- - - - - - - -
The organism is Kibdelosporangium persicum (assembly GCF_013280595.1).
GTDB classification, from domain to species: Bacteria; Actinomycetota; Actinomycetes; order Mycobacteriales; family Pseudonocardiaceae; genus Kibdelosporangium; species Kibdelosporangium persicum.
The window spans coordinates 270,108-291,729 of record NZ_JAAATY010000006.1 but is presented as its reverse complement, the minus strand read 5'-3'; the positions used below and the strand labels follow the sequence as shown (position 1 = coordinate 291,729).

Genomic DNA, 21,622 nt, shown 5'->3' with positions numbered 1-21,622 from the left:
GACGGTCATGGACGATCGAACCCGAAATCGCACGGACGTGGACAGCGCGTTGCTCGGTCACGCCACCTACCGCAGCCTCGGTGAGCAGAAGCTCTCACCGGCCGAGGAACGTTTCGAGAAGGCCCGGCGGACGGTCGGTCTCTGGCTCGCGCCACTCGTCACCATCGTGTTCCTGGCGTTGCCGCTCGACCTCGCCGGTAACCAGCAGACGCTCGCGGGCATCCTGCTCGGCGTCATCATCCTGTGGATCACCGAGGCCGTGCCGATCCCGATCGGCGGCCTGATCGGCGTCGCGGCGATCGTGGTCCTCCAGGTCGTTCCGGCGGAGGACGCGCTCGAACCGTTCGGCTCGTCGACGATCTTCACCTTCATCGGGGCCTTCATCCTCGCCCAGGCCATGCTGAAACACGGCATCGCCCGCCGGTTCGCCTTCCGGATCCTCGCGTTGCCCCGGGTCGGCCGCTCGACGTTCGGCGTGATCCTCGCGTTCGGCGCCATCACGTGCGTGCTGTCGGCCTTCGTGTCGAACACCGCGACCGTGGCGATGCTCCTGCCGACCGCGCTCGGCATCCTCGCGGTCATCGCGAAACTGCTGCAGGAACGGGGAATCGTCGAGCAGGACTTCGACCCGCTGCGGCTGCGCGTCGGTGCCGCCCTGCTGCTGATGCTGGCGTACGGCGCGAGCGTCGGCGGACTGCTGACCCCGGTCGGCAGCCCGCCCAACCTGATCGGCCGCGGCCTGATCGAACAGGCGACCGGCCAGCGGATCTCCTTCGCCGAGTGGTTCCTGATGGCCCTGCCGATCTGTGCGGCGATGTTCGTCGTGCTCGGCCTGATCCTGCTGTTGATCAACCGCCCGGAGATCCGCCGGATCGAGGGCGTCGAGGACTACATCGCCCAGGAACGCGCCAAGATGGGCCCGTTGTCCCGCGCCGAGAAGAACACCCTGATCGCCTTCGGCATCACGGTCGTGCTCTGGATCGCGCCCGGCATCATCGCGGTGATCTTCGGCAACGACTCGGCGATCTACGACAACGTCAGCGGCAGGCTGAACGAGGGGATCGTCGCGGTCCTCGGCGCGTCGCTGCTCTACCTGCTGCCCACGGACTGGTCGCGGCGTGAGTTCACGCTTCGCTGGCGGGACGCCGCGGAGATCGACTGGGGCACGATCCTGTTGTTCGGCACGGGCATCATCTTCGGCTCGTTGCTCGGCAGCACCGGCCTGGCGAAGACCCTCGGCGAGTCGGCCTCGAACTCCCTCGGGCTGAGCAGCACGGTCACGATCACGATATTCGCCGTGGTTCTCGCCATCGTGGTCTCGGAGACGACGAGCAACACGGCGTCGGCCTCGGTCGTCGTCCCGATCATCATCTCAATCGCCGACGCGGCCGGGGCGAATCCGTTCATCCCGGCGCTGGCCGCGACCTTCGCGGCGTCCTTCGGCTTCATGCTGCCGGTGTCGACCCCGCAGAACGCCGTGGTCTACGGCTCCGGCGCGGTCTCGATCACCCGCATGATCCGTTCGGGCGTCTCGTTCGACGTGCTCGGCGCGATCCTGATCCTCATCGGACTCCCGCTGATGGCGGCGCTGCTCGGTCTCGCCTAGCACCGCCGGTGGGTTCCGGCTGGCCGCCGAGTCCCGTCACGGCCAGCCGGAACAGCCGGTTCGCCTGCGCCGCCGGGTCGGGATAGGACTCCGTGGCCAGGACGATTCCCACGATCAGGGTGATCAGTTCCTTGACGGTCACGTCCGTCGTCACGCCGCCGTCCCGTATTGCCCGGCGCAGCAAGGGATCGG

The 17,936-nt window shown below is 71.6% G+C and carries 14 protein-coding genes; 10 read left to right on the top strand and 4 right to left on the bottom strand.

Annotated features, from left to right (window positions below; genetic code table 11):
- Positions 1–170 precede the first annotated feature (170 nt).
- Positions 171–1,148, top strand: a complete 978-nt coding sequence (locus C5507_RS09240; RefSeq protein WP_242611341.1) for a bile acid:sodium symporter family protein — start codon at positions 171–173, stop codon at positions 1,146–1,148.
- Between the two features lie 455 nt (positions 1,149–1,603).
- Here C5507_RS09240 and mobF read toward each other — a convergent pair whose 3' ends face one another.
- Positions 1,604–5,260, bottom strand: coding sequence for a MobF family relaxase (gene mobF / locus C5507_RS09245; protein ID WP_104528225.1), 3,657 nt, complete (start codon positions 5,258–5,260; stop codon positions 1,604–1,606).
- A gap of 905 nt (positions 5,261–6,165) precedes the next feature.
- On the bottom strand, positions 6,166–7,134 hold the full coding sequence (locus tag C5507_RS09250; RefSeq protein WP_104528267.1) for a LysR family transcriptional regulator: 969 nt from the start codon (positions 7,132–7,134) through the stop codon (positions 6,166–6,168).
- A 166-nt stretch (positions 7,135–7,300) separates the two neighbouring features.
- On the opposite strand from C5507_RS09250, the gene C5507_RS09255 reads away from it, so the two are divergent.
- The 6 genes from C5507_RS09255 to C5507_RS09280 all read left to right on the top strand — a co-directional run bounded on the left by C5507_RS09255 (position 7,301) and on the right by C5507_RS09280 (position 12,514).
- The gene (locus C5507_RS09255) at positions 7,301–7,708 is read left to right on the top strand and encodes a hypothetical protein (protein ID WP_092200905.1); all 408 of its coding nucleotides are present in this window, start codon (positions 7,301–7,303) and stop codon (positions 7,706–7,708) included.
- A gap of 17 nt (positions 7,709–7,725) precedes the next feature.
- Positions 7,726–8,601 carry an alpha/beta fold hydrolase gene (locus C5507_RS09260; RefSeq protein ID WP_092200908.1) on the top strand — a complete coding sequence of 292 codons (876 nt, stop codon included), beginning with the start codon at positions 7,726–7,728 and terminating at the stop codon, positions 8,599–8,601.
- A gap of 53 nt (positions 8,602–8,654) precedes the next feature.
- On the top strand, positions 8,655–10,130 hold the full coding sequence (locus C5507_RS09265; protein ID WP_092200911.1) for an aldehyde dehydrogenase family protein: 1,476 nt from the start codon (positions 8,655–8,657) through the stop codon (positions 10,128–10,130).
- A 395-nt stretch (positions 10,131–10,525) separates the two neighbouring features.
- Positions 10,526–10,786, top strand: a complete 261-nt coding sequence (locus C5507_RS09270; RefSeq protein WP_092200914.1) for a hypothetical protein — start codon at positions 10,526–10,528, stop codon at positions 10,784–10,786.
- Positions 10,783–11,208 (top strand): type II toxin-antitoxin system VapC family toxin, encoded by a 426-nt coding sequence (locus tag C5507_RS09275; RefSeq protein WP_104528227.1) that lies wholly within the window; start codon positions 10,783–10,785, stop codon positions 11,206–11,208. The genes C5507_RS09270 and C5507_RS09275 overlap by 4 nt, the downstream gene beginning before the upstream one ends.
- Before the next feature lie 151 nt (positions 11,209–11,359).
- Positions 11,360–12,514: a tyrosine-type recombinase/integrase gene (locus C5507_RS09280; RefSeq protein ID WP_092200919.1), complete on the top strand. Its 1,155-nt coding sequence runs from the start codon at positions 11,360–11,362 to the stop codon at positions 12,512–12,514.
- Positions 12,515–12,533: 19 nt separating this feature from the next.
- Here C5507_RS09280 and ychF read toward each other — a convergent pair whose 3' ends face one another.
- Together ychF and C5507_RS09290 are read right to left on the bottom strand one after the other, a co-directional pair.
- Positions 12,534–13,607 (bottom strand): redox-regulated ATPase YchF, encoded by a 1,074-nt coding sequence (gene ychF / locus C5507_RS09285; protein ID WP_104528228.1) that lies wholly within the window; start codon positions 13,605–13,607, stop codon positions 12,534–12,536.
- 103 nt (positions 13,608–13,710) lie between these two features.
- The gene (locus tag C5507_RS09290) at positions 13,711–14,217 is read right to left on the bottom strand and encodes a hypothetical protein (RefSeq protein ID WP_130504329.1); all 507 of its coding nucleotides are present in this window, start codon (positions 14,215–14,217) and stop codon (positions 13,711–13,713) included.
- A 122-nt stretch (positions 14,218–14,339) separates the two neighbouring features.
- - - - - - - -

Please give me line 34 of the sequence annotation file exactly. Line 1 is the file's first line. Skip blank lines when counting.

- A 122-nt stretch (positions 14,218–14,339) separates the two neighbouring features.